Around half of the leaked documents belonged to Appleby, which claims that the source information used in the reports was “stolen,” and is seeking a permanent injunction to stop further use of the information. A spokesperson for the Guardian said the lawsuit was “an attempt to undermine our responsible public interest journalism and to force us to disclose documents that we regard as journalistic material.”
Despite the fact that the Paradise Papers were analysed by 381 journalists from 96 media outlets in 67 countries around the world, according to the Guardian, Appleby has launched proceedings only against the Guardian and the BBC, which have both stated they will fight the legal action in court.
“Appleby’s legal action against the BBC and the Guardian could serve as yet another serious blow to investigative journalism in the UK. The information published in the Paradise Papers is overwhelmingly in the public interest. The media’s right to inform, and the public’s right to be informed, must be protected as a matter of priority,” said RSF UK Bureau Director Rebecca Vincent.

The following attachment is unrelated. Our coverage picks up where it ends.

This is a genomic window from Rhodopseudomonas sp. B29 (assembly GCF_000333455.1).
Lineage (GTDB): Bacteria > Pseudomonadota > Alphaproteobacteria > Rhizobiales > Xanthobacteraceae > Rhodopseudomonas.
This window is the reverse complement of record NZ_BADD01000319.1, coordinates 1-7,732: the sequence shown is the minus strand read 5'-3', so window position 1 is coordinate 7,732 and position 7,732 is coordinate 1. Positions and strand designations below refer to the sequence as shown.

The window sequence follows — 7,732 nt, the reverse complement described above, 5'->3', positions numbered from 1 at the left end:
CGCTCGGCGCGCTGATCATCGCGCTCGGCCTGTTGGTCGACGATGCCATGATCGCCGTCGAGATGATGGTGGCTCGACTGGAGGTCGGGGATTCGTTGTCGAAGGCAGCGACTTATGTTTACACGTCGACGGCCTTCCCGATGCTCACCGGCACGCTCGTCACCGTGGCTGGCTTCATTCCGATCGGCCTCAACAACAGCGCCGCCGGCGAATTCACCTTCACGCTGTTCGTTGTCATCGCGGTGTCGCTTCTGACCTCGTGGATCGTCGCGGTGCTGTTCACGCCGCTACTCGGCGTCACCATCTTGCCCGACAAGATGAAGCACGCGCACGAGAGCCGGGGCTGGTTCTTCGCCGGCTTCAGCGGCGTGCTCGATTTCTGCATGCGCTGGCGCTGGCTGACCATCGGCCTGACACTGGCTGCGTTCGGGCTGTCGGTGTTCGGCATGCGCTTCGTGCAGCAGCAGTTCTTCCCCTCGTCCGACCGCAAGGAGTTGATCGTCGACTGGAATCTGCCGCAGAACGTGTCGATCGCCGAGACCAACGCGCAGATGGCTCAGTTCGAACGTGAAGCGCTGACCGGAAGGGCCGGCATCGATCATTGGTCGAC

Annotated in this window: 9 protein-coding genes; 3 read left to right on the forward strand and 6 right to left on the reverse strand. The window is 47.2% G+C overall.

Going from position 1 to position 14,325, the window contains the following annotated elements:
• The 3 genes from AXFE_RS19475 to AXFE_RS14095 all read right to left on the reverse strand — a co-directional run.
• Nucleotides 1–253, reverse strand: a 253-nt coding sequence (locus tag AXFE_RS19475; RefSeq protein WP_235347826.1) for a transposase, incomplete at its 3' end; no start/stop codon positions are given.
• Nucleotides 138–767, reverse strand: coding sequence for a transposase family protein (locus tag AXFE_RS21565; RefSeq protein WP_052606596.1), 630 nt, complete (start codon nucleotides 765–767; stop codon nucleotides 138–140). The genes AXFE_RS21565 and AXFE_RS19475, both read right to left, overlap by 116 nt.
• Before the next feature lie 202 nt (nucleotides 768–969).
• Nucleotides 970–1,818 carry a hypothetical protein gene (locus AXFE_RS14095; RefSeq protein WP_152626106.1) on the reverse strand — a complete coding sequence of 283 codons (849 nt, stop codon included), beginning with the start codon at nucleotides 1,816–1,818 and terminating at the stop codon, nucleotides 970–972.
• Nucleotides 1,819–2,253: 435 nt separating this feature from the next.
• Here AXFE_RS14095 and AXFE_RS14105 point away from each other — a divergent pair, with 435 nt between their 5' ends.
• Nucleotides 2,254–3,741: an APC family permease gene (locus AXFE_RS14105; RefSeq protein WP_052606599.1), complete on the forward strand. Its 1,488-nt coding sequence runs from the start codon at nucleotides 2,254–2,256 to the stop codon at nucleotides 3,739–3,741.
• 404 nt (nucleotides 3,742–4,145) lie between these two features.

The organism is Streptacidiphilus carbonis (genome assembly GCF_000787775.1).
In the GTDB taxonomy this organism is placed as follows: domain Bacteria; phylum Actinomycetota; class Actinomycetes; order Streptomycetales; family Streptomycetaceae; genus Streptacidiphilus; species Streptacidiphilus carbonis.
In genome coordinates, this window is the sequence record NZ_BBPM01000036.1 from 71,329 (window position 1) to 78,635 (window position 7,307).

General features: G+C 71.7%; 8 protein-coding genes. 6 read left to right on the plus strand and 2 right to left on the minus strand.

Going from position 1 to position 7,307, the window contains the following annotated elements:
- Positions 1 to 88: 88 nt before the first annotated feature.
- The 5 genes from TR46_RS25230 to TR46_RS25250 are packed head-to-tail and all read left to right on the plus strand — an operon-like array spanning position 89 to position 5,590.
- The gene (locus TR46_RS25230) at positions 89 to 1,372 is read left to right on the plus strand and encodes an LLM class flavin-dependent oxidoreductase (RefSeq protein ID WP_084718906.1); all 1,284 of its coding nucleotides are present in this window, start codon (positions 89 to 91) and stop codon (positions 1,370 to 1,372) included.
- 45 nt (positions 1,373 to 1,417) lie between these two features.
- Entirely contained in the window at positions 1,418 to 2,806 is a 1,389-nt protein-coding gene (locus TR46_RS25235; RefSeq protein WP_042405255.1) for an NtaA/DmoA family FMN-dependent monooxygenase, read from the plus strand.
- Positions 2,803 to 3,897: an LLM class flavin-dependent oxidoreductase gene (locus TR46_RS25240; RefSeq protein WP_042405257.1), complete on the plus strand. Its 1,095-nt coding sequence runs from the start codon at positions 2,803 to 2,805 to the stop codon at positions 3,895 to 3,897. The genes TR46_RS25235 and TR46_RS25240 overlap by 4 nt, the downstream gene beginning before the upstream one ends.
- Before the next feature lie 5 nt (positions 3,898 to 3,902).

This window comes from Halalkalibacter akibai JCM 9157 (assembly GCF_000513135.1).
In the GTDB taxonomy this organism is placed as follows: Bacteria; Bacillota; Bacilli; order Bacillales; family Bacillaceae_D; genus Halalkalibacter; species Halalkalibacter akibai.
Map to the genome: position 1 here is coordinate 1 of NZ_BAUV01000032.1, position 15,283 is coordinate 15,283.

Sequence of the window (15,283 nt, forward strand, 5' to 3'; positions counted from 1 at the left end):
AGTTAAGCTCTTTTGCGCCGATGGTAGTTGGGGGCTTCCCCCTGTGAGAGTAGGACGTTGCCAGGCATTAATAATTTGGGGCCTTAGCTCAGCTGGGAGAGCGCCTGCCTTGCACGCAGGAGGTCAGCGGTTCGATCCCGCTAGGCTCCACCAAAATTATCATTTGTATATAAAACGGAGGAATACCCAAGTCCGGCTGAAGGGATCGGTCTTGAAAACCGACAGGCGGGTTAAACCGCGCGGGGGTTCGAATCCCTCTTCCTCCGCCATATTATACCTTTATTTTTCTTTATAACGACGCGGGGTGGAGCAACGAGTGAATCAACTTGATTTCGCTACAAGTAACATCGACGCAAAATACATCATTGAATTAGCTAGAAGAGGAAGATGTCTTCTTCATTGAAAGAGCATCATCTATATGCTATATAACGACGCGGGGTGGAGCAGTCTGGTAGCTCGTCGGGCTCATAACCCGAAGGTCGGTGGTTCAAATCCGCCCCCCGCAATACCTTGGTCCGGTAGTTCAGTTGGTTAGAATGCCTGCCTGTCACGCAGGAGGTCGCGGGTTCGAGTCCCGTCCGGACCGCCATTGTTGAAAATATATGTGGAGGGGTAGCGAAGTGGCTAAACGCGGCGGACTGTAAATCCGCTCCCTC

These proceedings are even more troubling when viewed in the context of other worrying moves to restrict press freedom in the UK, such as the adoption of the Investigatory Powers Act - the most extreme surveillance legislation in UK history - and the Law Commission’s proposal for a new ‘Espionage Act’ that could see journalists jailed for obtaining leaked information.
The UK is ranked 40th out of 180 countries in RSF’s 2017 World Press Freedom Index.